Our group appears in the Labtalk: Journal of Physics G.
See below and click HERE for the original article.
Journal of Physics G: Nuclear and Particle Physics
In-medium effects on the muon-neutrino and anti-muon neutrino scattering off finite nuclei
When and how do we include the in-medium effects in neutrino scattering off target nuclei?
Myung-Ki Cheoun et al 2015 J. Phys. G: Nucl. Part. Phys. 42 045102
Neutrino scattering has become one of the most useful tools for understanding neutrino physics as well as neutrino astrophysics. Most of the data are extracted by neutrino scattering off target nuclei, with incident neutrino energy ranges from a few MeV to tens of GeV. As well known in other systems, we need to understand the target nuclear structure being probed by the weak interaction. Therefore it would be very helpful to know from which energy region we have to include in the structure effect and how to include it in the analysis of the neutrino scattering.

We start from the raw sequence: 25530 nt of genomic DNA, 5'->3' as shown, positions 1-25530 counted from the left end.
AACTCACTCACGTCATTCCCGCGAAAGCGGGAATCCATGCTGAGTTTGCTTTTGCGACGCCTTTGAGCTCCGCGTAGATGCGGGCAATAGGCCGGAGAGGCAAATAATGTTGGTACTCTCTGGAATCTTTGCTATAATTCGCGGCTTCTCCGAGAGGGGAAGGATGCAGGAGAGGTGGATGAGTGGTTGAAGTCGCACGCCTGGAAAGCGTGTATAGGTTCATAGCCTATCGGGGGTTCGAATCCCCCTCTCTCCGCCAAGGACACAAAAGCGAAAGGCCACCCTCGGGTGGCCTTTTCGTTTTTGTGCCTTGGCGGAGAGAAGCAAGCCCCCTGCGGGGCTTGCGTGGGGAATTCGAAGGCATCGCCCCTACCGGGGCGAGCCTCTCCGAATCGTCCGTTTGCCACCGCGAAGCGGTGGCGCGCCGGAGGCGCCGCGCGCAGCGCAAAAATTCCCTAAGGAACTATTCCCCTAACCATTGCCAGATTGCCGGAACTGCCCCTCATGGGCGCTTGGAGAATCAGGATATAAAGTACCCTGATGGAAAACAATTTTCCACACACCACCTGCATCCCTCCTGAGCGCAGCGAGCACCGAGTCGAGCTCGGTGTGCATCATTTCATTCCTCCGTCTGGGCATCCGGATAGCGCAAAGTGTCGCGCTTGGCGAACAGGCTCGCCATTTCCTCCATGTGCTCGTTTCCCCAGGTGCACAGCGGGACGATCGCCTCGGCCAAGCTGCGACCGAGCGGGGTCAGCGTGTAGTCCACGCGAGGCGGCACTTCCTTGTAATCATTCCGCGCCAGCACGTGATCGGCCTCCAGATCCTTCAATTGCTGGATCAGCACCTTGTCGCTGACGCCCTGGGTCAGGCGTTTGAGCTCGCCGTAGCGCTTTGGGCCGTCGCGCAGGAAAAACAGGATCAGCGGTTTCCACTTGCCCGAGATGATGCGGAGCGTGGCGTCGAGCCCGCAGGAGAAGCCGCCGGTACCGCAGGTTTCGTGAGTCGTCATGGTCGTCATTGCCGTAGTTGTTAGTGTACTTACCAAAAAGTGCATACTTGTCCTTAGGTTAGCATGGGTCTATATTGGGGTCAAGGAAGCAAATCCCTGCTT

In this work published in Journal of Physics G: Nuclear and Particle Physics, we report on when and how to include in-medium effects in the target nuclei. In the figure, we show our theoretical total cross sections of neutrino and anti-neutrino scattering off hydrogen and a 12C target compared to the MiniBooNE and NOMAD neutrino data, whose energy ranges are up to about 10 and 1000 GeV, respectively. These results were carried out by the elementary process, i.e. neutrino scattering off a free nucleon, by taking into account the in-medium effect for 12C using the density-dependent form factors estimated by the quark meson coupling (QMC) model.
The effects of the in-medium (the difference between red and black curves in the figure) are small compared to the experimental error bars. In particular, neutrino scattering above 1 GeV can be properly described by the elementary process, irrespective of neutrino types and their current types. But, below the 1 GeV region, it is found that one needs to include nuclear structure as well as the Fermi motion of nucleons for the neutrino scattering.